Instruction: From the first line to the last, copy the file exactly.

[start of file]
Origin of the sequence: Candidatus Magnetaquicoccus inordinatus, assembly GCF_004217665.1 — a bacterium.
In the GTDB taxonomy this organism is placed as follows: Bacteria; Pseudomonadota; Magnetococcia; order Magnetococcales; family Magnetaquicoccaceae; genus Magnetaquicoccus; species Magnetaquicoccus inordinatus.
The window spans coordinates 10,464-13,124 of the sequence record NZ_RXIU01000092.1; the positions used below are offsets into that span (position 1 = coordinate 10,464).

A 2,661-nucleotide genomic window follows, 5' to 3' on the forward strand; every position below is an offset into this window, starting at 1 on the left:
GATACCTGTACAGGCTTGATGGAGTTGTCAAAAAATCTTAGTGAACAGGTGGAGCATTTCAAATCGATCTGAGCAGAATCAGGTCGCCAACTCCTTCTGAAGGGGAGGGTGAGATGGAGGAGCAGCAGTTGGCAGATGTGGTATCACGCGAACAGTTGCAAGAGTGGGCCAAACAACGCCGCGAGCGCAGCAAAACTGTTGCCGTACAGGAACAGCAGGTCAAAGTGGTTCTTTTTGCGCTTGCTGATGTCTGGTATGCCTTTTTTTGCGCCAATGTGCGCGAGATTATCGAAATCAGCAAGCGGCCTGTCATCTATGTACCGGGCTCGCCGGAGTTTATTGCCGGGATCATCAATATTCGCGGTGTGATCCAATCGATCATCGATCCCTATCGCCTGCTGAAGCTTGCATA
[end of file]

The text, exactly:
Origin of the sequence: Candidatus Magnetaquicoccus inordinatus, assembly GCF_004217665.1 — a bacterium.
In the GTDB taxonomy this organism is placed as follows: Bacteria; Pseudomonadota; Magnetococcia; order Magnetococcales; family Magnetaquicoccaceae; genus Magnetaquicoccus; species Magnetaquicoccus inordinatus.
The window spans coordinates 10,464-13,124 of the sequence record NZ_RXIU01000092.1; the positions used below are offsets into that span (position 1 = coordinate 10,464).

A 2,661-nucleotide genomic window follows, 5' to 3' on the forward strand; every position below is an offset into this window, starting at 1 on the left:
GATACCTGTACAGGCTTGATGGAGTTGTCAAAAAATCTTAGTGAACAGGTGGAGCATTTCAAATCGATCTGAGCAGAATCAGGTCGCCAACTCCTTCTGAAGGGGAGGGTGAGATGGAGGAGCAGCAGTTGGCAGATGTGGTATCACGCGAACAGTTGCAAGAGTGGGCCAAACAACGCCGCGAGCGCAGCAAAACTGTTGCCGTACAGGAACAGCAGGTCAAAGTGGTTCTTTTTGCGCTTGCTGATGTCTGGTATGCCTTTTTTTGCGCCAATGTGCGCGAGATTATCGAAATCAGCAAGCGGCCTGTCATCTATGTACCGGGCTCGCCGGAGTTTATTGCCGGGATCATCAATATTCGCGGTGTGATCCAATCGATCATCGATCCCTATCGCCTGCTGAAGCTTGCATA